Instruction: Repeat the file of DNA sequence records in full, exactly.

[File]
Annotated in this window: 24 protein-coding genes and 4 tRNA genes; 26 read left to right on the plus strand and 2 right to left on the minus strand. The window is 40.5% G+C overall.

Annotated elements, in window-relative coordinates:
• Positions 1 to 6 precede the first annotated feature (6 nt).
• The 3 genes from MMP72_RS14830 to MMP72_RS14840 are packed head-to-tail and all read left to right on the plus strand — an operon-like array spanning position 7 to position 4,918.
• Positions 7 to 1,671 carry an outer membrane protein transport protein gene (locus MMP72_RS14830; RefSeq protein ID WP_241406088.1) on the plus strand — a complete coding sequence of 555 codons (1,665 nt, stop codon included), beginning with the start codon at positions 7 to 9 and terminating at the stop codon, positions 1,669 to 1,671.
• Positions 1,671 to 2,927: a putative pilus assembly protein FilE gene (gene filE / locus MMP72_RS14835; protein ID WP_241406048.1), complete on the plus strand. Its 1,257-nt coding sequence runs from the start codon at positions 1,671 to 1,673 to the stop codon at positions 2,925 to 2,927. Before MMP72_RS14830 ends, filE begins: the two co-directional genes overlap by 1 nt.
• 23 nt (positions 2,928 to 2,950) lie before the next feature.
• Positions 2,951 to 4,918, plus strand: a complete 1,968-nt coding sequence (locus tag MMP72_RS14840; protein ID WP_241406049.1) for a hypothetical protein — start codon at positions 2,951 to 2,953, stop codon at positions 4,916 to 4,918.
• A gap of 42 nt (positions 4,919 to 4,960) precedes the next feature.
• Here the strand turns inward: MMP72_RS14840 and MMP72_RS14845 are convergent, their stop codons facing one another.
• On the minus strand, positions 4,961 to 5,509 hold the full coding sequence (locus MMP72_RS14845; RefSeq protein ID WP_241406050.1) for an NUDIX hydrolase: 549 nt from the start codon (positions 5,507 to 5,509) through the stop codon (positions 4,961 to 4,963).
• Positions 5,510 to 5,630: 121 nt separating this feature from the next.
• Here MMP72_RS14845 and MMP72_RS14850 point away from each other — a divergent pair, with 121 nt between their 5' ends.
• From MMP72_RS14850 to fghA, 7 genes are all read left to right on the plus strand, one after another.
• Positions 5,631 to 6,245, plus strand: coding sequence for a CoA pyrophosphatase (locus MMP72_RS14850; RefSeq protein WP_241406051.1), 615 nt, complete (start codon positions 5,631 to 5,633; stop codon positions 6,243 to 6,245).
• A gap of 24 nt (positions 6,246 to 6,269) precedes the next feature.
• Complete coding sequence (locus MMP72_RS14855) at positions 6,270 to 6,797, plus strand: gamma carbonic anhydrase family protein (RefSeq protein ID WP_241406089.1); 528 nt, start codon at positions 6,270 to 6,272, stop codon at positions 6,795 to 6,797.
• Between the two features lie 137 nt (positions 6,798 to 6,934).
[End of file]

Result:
Annotated in this window: 24 protein-coding genes and 4 tRNA genes; 26 read left to right on the plus strand and 2 right to left on the minus strand. The window is 40.5% G+C overall.

Annotated elements, in window-relative coordinates:
• Positions 1 to 6 precede the first annotated feature (6 nt).
• The 3 genes from MMP72_RS14830 to MMP72_RS14840 are packed head-to-tail and all read left to right on the plus strand — an operon-like array spanning position 7 to position 4,918.
• Positions 7 to 1,671 carry an outer membrane protein transport protein gene (locus MMP72_RS14830; RefSeq protein ID WP_241406088.1) on the plus strand — a complete coding sequence of 555 codons (1,665 nt, stop codon included), beginning with the start codon at positions 7 to 9 and terminating at the stop codon, positions 1,669 to 1,671.
• Positions 1,671 to 2,927: a putative pilus assembly protein FilE gene (gene filE / locus MMP72_RS14835; protein ID WP_241406048.1), complete on the plus strand. Its 1,257-nt coding sequence runs from the start codon at positions 1,671 to 1,673 to the stop codon at positions 2,925 to 2,927. Before MMP72_RS14830 ends, filE begins: the two co-directional genes overlap by 1 nt.
• 23 nt (positions 2,928 to 2,950) lie before the next feature.
• Positions 2,951 to 4,918, plus strand: a complete 1,968-nt coding sequence (locus tag MMP72_RS14840; protein ID WP_241406049.1) for a hypothetical protein — start codon at positions 2,951 to 2,953, stop codon at positions 4,916 to 4,918.
• A gap of 42 nt (positions 4,919 to 4,960) precedes the next feature.
• Here the strand turns inward: MMP72_RS14840 and MMP72_RS14845 are convergent, their stop codons facing one another.
• On the minus strand, positions 4,961 to 5,509 hold the full coding sequence (locus MMP72_RS14845; RefSeq protein ID WP_241406050.1) for an NUDIX hydrolase: 549 nt from the start codon (positions 5,507 to 5,509) through the stop codon (positions 4,961 to 4,963).
• Positions 5,510 to 5,630: 121 nt separating this feature from the next.
• Here MMP72_RS14845 and MMP72_RS14850 point away from each other — a divergent pair, with 121 nt between their 5' ends.
• From MMP72_RS14850 to fghA, 7 genes are all read left to right on the plus strand, one after another.
• Positions 5,631 to 6,245, plus strand: coding sequence for a CoA pyrophosphatase (locus MMP72_RS14850; RefSeq protein WP_241406051.1), 615 nt, complete (start codon positions 5,631 to 5,633; stop codon positions 6,243 to 6,245).
• A gap of 24 nt (positions 6,246 to 6,269) precedes the next feature.
• Complete coding sequence (locus MMP72_RS14855) at positions 6,270 to 6,797, plus strand: gamma carbonic anhydrase family protein (RefSeq protein ID WP_241406089.1); 528 nt, start codon at positions 6,270 to 6,272, stop codon at positions 6,795 to 6,797.
• Between the two features lie 137 nt (positions 6,798 to 6,934).